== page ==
The upstart Volcán Paricutín (2800m) might be less than 80 years old, but clambering up the volcanic scree slopes to its summit and looking out across blackened, village-engulfing lava fields will be a highlight of your travels in this part of Mexico. You can trek to it on horseback or on foot, though the final ascent is always by foot. Whatever you choose, prepare for a long but rewarding day.
The story behind this volcano is as extraordinary as the views from its summit. On February 20, 1943, Dionisio Pulido, a Purépecha farmer, was ploughing his cornfield some 40km west of Uruapan when the ground began to quake and spurt steam, sparks and hot ash. The farmer struggled to cover the blast holes, but he quickly realized his futility and ran for safety. It was a good thing, because like some Hollywood B-grade movie, a growling volcano began to rise from the bowels of the earth. Within a year it had reached an elevation of 410m above the rolling farmland and its lava had flooded the Purépecha villages of San Salvador Paricutín and San Juan Parangaricutiro. Thankfully, the lava flowed slowly, giving the villagers plenty of time to escape.
The volcano continued to grow until 1952. Today its large black cone spits warm steam in a few places, but otherwise it appears dormant. Near the edge of the 20-sq-km lava field, the belfry of the swamped Templo de San Juan Parangaricutiro protrudes eerily from a sea of black lava; it and the altar awash in colorful offerings of candles and flowers are the only visible traces of the two buried villages. It’s a one-hour (3km) walk to the church from Angahuan.
You should be striding out of Angahuan before 9am if you want to climb Volcán Paricutín comfortably. There's no shortage of guides with horses at the tourist center offering their services to the volcano and back via the ruined church, and they will meet you at the bus from Uruapan. Horses and a guide should cost around M$500 in total per person per day. There are two standard routes up the volcano: a 14km round-trip short route and a 24km round-trip long route. Horses always go via the long route as the short route crosses a lava field. If you're going by horse allow five to six hours (including at least four in an unforgiving, wooden saddle).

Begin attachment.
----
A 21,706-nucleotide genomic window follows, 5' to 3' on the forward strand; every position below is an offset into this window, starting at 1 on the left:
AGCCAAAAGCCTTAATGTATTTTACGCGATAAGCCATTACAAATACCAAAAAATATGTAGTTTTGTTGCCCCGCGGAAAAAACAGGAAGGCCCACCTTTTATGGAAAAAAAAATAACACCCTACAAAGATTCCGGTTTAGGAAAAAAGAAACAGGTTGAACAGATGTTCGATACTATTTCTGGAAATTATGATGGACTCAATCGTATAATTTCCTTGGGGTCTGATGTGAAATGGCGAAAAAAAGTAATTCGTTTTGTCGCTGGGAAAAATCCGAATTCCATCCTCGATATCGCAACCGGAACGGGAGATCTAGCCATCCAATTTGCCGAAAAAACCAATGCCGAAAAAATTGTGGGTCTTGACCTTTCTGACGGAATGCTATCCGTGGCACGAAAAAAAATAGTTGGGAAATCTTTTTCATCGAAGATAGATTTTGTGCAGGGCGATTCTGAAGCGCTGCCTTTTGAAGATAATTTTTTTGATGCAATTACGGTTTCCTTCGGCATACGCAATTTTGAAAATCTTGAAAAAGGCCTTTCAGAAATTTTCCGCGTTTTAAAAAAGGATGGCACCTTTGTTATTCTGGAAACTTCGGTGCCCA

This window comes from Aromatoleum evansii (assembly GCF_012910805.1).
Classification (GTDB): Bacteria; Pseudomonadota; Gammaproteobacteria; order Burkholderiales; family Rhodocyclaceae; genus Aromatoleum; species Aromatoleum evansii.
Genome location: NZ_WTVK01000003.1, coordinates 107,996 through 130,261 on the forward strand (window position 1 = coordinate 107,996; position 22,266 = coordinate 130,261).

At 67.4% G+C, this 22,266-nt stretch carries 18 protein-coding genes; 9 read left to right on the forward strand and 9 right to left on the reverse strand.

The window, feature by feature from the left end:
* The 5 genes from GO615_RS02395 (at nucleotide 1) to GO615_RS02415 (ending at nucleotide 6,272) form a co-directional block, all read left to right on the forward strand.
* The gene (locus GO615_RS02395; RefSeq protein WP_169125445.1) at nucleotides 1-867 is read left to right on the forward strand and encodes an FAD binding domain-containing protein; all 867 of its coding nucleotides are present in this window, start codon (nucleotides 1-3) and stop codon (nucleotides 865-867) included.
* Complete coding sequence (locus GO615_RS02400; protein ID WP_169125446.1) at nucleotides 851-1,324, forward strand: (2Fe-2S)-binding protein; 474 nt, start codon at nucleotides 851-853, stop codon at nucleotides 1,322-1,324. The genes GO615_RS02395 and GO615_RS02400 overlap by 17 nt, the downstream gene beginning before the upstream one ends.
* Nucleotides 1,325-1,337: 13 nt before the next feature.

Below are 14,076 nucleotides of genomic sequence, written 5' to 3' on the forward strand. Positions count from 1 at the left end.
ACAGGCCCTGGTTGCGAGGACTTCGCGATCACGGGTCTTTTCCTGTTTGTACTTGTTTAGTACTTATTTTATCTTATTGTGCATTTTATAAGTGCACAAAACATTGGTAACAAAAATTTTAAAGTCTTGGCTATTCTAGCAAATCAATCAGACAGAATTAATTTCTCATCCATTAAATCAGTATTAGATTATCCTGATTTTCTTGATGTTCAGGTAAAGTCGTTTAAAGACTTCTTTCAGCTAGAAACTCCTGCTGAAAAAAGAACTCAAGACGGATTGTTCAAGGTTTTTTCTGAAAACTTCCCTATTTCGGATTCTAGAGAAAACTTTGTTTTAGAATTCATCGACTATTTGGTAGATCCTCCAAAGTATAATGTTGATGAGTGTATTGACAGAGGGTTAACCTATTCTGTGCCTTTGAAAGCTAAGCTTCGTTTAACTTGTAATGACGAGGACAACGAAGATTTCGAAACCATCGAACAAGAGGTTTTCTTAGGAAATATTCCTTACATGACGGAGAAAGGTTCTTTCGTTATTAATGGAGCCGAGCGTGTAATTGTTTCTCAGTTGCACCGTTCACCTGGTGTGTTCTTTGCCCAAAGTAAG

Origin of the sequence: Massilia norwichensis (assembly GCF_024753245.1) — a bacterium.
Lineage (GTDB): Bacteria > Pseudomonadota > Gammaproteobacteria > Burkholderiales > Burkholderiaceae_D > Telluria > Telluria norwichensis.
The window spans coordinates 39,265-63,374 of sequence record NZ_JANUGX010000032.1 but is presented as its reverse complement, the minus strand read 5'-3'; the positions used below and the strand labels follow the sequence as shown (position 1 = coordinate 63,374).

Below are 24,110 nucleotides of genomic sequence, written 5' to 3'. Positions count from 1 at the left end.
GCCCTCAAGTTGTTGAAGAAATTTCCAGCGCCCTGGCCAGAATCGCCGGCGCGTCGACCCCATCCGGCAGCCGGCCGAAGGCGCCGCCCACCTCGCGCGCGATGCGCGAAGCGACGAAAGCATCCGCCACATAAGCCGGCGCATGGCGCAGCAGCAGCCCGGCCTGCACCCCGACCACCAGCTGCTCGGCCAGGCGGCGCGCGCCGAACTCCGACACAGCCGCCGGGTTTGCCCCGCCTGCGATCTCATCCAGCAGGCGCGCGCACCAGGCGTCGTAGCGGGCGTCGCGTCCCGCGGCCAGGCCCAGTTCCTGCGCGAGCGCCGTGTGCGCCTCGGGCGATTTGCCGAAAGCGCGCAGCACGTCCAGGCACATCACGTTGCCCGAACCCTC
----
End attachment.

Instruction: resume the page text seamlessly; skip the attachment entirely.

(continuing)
Whichever route you take, the final scramble up the volcano – a half-hour steep grunt through gravel and unstable rock – is on foot. Coming down is a different matter altogether; sliding down smooth black sand you’ll be on terra firma in two minutes. The standard route visits the San Juan church on the way back. The altar is almost always blessed with colorful offerings of candles and flowers. Close to the church are a number of food stalls serving fabulously tasty blue-corn quesadillas cooked on old, wood-burning, oil-can skillets. Bring enough water and wear decent shoes.
If wooden saddles intimidate you and/or you have energy to burn, you can walk to the volcano, but you’ll still need a guide (M$400) as the trail through the pine forest can be hard to follow. The long route follows a sandy track for around 12km through avocado groves, agave fields and wildflowers. The short route (7km one way) starts in pine forest but then switches to difficult rock-hopping across an expansive lava field. If you're fit and want variety, ask your guide to hike out on the short route and back on the longer trek.